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Tapestry depicting people and animals in landscape
Tapestry depicting people and animals in landscape

Christina Forrer's 8-by-14-foot tapestry "Sepulcher," the centerpiece of her MATRIX exhibit at the Wadsworth Atheneum Museum of Art through Jan. 2, 2022. (Christina Forrer)

Christina Forrer is standing in the doorway of the MATRIX modern-art exhibit space at Wadsworth Atheneum. She is half an hour away from speaking to a room full of people at the first in-person opening of an exhibit at the Wadsworth, with the artist present, since the pandemic began.

She expresses nervousness, but she is radiant, the artistic aura of one of her floor-to-ceiling cotton/wool tapestries brightening the room behind her.

Forrer is from Zurich, Switzerland but now lives and works in Los Angeles. She weaves large-scale tapestries that comment on modern moods like loneliness, despair, resignation and anger.

“Tapestry just seems easier for me to express what I want to express,” the artist says.

It was decided Forrer would create new tapestries to display, and some works she did in other media, then juxtapose them with older artworks by others, chosen from the Wadsworth collections. The project ended up involving items spanning half a millennium. “The Fall of Phaeton and the Metamorphosis of the Heliades” by an unknown artist from the early 15th century is on display, with a 1983 color image by Swiss photographer Arnold Odermatt which depicts police officers swimming.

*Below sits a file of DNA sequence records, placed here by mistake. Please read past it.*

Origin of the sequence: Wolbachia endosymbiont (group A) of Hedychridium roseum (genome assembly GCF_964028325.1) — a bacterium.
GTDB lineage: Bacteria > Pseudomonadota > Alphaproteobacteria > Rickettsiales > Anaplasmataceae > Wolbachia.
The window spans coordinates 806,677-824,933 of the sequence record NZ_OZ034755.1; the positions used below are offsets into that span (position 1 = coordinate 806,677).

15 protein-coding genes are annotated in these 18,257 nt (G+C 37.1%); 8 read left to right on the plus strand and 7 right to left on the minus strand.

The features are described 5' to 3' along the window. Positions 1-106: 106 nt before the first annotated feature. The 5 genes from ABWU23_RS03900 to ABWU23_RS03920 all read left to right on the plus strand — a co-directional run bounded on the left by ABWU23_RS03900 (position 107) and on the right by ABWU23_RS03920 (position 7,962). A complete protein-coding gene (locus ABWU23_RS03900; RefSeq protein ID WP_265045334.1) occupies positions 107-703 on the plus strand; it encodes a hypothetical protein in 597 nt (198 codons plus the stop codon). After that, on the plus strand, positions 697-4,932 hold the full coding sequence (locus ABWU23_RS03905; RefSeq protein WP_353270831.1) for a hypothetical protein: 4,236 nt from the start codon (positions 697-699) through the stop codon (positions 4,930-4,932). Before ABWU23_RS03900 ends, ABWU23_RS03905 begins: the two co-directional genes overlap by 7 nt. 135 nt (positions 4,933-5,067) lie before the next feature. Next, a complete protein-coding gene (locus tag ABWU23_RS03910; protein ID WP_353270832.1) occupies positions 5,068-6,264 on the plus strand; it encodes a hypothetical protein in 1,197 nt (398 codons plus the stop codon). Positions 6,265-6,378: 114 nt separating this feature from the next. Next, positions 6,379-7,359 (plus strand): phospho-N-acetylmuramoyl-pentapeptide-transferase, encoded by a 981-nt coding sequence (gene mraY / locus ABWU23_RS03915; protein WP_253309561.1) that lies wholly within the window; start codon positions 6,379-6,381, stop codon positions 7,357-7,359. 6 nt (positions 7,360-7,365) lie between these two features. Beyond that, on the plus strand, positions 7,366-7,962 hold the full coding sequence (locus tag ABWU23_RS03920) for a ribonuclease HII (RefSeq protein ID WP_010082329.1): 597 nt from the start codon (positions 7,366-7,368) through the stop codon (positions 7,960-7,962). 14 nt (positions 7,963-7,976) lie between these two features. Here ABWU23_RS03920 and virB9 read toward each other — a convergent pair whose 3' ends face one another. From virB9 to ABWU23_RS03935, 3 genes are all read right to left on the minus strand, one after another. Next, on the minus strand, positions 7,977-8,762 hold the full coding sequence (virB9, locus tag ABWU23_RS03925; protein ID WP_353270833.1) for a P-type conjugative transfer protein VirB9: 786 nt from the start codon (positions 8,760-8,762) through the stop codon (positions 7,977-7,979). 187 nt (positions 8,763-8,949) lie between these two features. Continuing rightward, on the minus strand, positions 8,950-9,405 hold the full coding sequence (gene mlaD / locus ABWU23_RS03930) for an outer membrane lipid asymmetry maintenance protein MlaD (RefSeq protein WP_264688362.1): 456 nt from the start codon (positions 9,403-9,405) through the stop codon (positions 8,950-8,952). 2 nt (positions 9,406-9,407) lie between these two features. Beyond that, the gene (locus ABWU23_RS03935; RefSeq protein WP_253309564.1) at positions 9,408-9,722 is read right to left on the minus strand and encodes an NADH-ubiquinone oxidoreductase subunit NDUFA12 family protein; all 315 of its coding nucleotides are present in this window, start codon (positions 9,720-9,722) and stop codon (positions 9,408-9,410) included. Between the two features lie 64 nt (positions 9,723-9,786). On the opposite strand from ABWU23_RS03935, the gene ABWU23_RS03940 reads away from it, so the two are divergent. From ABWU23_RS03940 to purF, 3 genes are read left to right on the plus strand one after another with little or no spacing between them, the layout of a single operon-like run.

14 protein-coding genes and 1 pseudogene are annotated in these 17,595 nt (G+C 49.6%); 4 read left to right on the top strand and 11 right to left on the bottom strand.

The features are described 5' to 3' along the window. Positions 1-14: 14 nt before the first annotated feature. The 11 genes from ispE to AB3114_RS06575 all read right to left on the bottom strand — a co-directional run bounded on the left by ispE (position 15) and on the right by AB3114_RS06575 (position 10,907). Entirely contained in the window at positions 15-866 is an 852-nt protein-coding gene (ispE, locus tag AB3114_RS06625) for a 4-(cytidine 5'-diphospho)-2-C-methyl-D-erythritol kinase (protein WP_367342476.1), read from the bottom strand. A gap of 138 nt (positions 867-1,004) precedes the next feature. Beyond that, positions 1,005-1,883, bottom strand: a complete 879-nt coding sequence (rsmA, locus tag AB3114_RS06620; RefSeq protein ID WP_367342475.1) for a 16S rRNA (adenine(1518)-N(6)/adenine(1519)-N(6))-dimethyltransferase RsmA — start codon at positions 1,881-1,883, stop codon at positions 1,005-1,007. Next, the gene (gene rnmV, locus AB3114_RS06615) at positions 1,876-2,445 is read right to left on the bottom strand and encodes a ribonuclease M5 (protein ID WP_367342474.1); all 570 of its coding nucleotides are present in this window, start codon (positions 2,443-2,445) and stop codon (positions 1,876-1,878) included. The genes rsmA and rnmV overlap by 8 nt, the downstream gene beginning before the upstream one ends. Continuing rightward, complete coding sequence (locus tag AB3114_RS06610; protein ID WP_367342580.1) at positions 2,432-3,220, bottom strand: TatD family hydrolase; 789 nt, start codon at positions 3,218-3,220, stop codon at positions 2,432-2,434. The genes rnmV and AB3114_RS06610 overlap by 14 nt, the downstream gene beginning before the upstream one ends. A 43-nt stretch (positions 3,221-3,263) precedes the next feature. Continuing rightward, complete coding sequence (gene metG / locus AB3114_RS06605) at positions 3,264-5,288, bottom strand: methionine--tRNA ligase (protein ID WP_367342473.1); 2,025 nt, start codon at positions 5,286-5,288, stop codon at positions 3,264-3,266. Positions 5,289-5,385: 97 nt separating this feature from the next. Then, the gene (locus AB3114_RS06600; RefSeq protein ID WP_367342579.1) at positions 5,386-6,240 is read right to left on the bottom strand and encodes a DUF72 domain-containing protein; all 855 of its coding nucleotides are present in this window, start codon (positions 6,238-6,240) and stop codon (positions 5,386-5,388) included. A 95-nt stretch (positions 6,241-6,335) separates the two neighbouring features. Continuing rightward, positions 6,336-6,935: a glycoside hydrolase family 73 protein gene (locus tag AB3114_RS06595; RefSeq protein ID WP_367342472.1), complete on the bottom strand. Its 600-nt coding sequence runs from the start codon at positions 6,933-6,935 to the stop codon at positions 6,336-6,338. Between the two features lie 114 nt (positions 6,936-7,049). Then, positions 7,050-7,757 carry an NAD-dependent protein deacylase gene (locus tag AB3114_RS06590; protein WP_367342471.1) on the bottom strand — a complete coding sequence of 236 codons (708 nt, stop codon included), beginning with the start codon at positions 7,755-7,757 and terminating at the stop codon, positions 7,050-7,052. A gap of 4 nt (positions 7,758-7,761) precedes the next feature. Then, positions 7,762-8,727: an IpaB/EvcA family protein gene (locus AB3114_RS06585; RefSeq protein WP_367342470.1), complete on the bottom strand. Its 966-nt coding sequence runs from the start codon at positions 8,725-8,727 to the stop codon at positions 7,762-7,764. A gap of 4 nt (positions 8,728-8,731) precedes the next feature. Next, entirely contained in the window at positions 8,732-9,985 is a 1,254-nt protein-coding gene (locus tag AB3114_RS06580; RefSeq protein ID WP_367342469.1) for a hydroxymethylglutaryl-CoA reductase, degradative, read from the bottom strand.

The contrast of Forrer’s tapestries — which use an old-fashioned decorative art form to express bold modern emotions — with established museum pieces leads to some wondrous visual contrasts.

That crush of contemporary and classical already exists in Forrer’s work. The central large tapestry, “Sepulcher,” is eight feet high and nearly 14 feet across. It contains a maelstrom of fantastical and all-too-real natural and social disturbances: the boatman on the River Styx, burning buildings, a disembodied head, thunderstorms, Adam and Eve and more.

“It’s all based on a mourning sampler,” Forrer explains, those traditional memorial embroideries popular in previous centuries. She describes her work with a refreshing immediacy and a lack of pretense. Pointing to two characters engaged in a bizarre tug-of-war, she comments “I don’t know what they want, but they’re pulling at it.”

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